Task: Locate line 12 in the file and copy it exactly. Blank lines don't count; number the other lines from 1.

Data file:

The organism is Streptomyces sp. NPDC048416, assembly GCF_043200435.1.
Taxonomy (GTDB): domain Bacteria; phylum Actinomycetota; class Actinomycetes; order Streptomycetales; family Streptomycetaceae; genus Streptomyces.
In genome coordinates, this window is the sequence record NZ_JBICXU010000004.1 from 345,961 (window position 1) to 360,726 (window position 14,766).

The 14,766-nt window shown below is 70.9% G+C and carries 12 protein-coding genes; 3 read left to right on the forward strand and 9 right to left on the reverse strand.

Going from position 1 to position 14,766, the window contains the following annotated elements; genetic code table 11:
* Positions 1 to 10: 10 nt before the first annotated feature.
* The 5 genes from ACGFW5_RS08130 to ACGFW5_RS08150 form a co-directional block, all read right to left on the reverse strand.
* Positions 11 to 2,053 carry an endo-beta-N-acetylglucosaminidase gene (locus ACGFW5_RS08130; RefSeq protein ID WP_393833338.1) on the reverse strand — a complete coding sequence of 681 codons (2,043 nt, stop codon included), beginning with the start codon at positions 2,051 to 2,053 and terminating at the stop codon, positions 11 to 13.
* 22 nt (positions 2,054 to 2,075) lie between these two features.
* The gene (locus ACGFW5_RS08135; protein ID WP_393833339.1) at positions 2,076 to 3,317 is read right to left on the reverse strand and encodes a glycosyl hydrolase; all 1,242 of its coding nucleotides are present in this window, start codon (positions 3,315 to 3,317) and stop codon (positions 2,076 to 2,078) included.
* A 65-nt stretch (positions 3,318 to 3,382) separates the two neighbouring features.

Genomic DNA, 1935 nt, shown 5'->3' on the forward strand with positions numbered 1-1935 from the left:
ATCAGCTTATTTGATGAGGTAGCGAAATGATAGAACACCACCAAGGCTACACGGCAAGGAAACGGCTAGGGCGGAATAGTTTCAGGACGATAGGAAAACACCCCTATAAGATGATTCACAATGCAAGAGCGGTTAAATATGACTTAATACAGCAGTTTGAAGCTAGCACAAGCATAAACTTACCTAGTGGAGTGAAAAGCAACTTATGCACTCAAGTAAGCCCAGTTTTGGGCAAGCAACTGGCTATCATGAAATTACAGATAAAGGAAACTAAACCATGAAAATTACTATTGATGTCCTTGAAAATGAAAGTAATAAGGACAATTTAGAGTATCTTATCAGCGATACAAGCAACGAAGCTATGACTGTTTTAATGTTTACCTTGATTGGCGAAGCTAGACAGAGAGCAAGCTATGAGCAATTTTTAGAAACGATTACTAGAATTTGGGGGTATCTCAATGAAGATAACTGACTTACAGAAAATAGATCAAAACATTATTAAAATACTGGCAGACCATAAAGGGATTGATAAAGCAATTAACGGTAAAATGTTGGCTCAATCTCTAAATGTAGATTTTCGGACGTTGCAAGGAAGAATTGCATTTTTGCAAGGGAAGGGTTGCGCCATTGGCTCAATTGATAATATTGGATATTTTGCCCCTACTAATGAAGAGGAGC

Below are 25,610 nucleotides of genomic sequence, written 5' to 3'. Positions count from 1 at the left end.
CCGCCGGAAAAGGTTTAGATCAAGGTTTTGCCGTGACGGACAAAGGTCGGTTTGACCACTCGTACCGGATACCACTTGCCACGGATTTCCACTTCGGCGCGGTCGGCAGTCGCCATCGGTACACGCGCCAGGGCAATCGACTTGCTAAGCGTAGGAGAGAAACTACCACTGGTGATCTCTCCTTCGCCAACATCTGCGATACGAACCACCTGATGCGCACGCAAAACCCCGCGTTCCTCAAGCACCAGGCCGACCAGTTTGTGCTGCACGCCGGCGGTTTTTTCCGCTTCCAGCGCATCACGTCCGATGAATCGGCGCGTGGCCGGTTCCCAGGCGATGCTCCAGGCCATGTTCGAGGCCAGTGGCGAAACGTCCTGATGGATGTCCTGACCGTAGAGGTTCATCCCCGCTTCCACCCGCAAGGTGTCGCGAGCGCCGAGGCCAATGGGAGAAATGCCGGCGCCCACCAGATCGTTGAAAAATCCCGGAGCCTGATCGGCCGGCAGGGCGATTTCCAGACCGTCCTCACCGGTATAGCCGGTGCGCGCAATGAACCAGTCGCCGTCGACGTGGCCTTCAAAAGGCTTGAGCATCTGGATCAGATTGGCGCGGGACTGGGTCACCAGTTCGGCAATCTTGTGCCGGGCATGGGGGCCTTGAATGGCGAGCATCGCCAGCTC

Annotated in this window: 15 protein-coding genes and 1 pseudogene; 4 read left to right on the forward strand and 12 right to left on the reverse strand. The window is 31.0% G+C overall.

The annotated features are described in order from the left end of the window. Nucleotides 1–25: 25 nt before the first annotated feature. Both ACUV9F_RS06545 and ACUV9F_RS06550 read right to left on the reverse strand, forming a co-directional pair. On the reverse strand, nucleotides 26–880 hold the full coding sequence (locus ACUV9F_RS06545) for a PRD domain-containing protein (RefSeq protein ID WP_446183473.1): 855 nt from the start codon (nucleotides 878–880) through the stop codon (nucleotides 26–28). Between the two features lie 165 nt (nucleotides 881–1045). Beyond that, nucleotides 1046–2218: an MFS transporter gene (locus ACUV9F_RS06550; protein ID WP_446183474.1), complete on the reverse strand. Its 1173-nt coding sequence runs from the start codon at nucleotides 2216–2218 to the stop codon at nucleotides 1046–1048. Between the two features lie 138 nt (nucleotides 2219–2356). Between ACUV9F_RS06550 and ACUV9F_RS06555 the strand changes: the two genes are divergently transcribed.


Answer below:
Genomic DNA, 1935 nt, shown 5'->3' on the forward strand with positions numbered 1-1935 from the left: